Now that you've opened up clear lines of communication and set up guidelines for your community, it's time to synthesize some community feedback. This allows you to establish benchmarks for your community's current sentiment and makeup. This is something many community managers skip as they dive into a new community. Don't skip this. It's non-optional. If you don't know what people want, how are you going to create a forward-thinking strategy? 

Once you have a benchmark, you can move forward with the fun stuff, like acting on their suggestions, instituting referral programs, telling their stories, creating ambassador programs, and so forth. But first you've got to figure out what you're dealing with.

This is much less daunting than it seems. I just go to SurveyMonkey (or use whatever tool you find best for surveys) and start a template.

As you're benchmarking, you should have three clear goals:

  1. Establish a basic profile of your community members (geography, age, education, gender, profession)
  2. Figure out why they're there and what keeps them coming back
  3. Identify people with strong opinions and keep them in your back pocket for the future

When designing the survey, keep the questions short, unbiased, and easy to understand. It should take no more than 5 minutes to fill out.

After I've run these surveys once, I'll run them again periodically with new users. It gives me a good pulse on what we're doing well and what we need to re-visit. Also, see if you can get your product or customer service team to establish exit surveys like the ones described here. For communities closely tied to products, that information is key.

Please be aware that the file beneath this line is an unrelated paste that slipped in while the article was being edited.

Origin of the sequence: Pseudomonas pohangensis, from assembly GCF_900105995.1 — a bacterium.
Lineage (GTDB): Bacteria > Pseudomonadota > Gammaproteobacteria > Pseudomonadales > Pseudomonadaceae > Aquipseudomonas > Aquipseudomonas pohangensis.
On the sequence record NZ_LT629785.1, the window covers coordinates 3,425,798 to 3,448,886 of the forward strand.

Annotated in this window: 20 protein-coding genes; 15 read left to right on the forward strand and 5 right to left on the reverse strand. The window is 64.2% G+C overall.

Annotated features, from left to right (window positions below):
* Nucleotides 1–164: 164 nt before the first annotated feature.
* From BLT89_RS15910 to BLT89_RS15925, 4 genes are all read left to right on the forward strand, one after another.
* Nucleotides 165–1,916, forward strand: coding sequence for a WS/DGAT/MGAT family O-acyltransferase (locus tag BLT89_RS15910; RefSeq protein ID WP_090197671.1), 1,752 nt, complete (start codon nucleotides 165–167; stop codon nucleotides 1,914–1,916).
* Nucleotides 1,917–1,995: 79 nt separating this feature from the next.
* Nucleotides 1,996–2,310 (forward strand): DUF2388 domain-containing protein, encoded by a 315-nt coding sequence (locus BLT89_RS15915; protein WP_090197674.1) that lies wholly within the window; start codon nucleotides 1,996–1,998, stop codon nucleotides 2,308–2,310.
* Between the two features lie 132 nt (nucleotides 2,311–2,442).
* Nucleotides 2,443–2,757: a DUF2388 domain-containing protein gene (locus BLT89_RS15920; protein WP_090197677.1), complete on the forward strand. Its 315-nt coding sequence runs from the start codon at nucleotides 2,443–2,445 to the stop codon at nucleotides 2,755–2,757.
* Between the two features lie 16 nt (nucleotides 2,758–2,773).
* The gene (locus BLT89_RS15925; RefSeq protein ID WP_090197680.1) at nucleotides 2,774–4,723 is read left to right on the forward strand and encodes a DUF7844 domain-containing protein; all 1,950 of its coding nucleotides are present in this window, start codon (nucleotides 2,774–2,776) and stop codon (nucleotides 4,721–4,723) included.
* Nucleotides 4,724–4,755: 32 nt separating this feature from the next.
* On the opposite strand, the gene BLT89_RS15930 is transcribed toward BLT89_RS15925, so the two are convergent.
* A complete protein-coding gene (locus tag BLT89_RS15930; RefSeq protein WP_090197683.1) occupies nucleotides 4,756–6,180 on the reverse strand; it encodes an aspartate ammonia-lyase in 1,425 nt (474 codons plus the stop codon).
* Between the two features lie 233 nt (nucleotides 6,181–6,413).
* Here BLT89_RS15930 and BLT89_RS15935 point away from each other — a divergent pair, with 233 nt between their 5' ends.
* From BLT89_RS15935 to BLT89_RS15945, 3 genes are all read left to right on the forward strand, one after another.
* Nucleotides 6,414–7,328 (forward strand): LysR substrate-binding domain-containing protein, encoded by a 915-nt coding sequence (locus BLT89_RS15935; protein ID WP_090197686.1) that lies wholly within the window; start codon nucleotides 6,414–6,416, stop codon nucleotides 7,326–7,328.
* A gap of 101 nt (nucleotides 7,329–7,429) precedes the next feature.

When you're just starting out, it's best to frame your questions around three key areas for benchmarking:

Establishing Community Makeup. This will help you to see the groups you should direct your outreach to as well as give you clues to their incentives. Ask about:

  1. Geographic information
  2. University or other affiliation (varies by community. I run an educational community, so university/major/club is obvious.)
  3. Education level, age range, etc.

Establishing Sentiment and Motivation:

  1. How satisfied are you with this community? (arrange this visually on a 5-point scale of extremely dissatisfied to extremely satisfied)
  2. Have you referred anyone to our product/community? If so, how did you describe it? (I got this question directly from the mind of Dejana Bajic, see more here). 
  3. What are your primary reasons for coming to this community? (List some examples here such as "helping others", "love of the subject", or "acquiring points" and also add a blank space for them to add in their own motivations). 

Establishing future relationships

  1. Can we follow up with you? 
  2. If so, how would you prefer to be contacted? List contact info here. 
  3. Which social media channels do you use daily?

Send this out to everyone in an email campaign (SurveyMonkey integrates with it, how lovely!) or using mail merge. Include a quick note that makes the call to action (taking the survey) very clear. No need to offer compensation here, but do let people know that their feedback will be product-changing! If you find that your response rate is less than 5%, then you can consider making a giveaway or thinking of other incentives.

From there, you can break down the data, see how your community members view your product and see where you can improve. Follow up with people in a private discussion afterwards as well about some of the reoccurring things you've noticed. This is where Skype and Google Hangouts will come in handy. This is the beginning of some really great relationships and a path towards positivity and responsiveness rather than negativity and crisis. Enjoy the ride!

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